|This is the exact design of my great-grandmother's pizzelle iron!|
Many experts tell us that our sense of smell is the most powerful when it comes to triggering memories. We can be transported to our childhoods in an instant with a single whiff of peppermint or pine. To me, Christmas smells like oranges and anise.
The citrusy smell of oranges seems out of context for December in Pennsylvania, but I remember reading the Bobsey Twins books and The Five Little Peppers and How They Grew. In both, the children were thrilled to find an orange at the toe of their stockings. My father delivered boxes of oranges to family, friends, and clients at Christmas, and those oranges always tasted better than the run-of-the-mill fruit from the A&P. They were huge and sweet and juicy, and they left the house smelling fresh. Their aroma lingered longer than the scent of fresh pine.
But the official smell of Christmas came from pizzelles. My mother would make the dough, and my grandmother would preside over baking them, using the iron my great-grandfather ordered for his bride when they got to the new country. We made Christmas cookies in the basement kitchen with its gas stove. Mom Mom would heat the iron over the gas flame and decide when it was ready for baking. My mother and I greased our palms, and rolled the dough into tiny orbs, and placed them in concentric circles on a white Pfaltzgraff plate, waiting to be cooked. When the iron was sufficiently hot, the work began. Open the iron, place a ball of dough in the exact center of the design, close the iron, fasten the clip, say a “Hail Mary,” flip the iron, say another “Hail Mary,” unfasten the clip, open the iron, flick the cookie off the iron and into a pile, and repeat. We counted out a dozen cookies per stack, and once the cookies were completely cool, we would move them into the old potato chip can reserved exclusively for pizzelles. While the rite of passage for most teenagers was getting a driver’s license, for me it was when I was finally old enough to command the pizzelle iron.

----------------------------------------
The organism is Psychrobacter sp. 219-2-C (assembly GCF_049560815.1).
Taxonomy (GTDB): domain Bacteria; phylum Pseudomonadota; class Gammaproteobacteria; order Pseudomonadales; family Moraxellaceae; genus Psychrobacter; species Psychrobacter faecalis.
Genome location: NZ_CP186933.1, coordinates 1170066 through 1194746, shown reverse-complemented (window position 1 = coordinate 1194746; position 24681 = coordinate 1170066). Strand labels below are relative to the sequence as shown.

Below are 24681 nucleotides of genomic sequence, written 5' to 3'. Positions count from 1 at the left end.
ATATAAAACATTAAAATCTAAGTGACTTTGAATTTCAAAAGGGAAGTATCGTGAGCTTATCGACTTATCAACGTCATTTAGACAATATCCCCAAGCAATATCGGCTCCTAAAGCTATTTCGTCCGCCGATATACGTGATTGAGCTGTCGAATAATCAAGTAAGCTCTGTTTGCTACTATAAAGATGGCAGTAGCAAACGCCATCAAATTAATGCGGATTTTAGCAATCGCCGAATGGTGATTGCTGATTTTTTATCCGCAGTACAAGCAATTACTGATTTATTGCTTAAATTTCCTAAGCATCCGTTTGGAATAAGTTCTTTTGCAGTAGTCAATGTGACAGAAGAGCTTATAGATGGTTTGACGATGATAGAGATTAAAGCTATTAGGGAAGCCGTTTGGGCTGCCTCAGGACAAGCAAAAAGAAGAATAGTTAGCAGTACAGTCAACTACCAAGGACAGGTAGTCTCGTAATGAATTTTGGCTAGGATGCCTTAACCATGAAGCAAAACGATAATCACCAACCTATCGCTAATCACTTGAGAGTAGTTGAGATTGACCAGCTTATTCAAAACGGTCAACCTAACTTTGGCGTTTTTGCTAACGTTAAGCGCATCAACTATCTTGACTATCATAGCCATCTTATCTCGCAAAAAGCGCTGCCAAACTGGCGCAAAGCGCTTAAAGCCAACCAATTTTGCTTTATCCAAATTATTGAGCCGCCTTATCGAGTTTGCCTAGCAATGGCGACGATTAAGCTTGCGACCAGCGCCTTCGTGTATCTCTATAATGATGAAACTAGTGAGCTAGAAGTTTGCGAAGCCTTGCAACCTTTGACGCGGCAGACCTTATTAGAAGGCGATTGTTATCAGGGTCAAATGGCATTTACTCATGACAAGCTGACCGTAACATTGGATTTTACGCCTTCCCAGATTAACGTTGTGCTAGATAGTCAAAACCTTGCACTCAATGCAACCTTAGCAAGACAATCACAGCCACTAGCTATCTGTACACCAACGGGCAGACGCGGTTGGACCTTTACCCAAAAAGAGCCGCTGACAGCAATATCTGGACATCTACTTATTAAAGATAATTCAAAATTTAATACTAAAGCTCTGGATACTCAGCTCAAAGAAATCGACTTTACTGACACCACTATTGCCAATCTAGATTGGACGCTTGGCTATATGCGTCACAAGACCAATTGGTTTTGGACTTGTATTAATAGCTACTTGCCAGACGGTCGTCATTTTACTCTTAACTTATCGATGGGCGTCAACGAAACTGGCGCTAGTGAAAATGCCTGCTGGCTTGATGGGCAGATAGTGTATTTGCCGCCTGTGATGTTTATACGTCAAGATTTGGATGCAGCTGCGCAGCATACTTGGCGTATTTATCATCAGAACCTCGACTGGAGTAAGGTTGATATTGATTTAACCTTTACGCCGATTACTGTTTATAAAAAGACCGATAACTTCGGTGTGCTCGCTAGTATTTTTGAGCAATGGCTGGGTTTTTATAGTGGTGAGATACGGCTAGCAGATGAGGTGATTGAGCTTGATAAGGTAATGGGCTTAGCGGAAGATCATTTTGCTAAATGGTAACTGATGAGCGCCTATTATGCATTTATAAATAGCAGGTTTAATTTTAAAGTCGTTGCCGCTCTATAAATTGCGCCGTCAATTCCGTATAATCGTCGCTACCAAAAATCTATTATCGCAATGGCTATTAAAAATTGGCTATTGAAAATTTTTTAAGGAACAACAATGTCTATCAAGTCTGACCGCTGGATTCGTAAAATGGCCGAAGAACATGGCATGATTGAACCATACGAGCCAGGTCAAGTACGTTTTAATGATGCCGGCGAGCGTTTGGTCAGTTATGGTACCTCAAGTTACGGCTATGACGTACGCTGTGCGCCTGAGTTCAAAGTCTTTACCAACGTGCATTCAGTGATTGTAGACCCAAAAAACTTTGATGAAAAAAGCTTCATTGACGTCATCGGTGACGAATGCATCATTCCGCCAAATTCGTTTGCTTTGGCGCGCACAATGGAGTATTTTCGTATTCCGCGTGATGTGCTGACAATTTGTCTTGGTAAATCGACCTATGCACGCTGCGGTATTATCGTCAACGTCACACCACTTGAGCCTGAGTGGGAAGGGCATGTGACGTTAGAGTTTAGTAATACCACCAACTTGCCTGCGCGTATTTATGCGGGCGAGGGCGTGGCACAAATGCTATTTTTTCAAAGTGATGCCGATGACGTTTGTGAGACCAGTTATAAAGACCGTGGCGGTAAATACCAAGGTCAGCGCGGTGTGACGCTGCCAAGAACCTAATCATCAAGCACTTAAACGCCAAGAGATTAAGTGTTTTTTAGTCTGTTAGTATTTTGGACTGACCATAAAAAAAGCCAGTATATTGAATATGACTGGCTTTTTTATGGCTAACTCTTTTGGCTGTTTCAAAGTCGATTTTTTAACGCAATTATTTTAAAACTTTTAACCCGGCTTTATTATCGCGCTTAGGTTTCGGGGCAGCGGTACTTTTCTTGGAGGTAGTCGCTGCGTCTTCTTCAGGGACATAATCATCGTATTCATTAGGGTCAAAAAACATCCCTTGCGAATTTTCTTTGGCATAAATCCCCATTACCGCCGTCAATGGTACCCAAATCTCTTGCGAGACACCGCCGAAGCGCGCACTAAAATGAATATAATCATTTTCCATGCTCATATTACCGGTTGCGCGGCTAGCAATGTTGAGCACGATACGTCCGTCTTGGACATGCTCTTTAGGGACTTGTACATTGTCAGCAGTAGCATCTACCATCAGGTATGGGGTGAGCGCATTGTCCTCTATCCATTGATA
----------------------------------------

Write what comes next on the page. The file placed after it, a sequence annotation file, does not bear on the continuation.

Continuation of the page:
The recipe, like many of the ones handed down from my great-grandmother, was based on the egg as a unit of measure. As in we’re baking a dozen eggs of pizzelles. Or with nine people for dinner, we should make ten eggs of homemade pasta. A dozen eggs of pizzelles was usually enough for our family, twenty dozen, more or less, depending on how large we shaped the little balls. My grandmother loved to make pizzelles tiny. Sometimes my mother and I would lose patience and scoop up huge balls of dough, but Mom Mom was right—the smaller pizzelles were prettier, and somehow tastier. With their crenelated edges, they looked like snowflakes. I loved to nibble around the cookie, nipping off each point, and I looked forward to the little crumbs that fell to the bottom of the can.
The pizzelles we made back then were crisp, and sweet, and full of anise flavor. We used real anisette in the dough, never seeds or extract, and sometimes we sipped the licorice-flavored liqueur as we worked. Soon the whole house smelled like pizzelles, and the aroma lingered throughout the Christmas season.
Eventually, we retired the old pizzelle iron in favor of an electric machine. With two spaces for cookies, we were able to finish twice as fast. Our shoulders didn’t ache from lifting and turning the heavy iron. We said fewer “Hail Mary’s.” We could sit in comfort in front of the television instead of standing in front of the gas stove. It was no longer a family affair, bringing together three generations of women, united in a common task. It is far easier to make pizzelles today than it was when I was growing up, but I miss the old days conspiring with Mom Mom and my mother as we prepared my favorite Christmas cookie.
And that is why I wait until the week before Christmas to make my own pizzelles. I want the house to smell the way it used to on Christmas Day so that all those memories will tumble around me, and so my own children will experience a similar flood of nostalgia fifty years from now when they sniff the familiar aromas of orange and anise in late December.
Isabella Petrilla’s (aka Grandmom’s) Recipe for Pizzelles
For each egg, add one spoon* of oil and two heaping spoons of sugar. Beat well. Add anisette. Add enough flour to make a stiff dough. Bake.
*Not just any spoon, this was Grandmom’s other unit of measure. I have her spoon in my kitchen, along with her pizzelle iron.
What are your smells of Christmas? What are the stories behind those smells? Please let me know!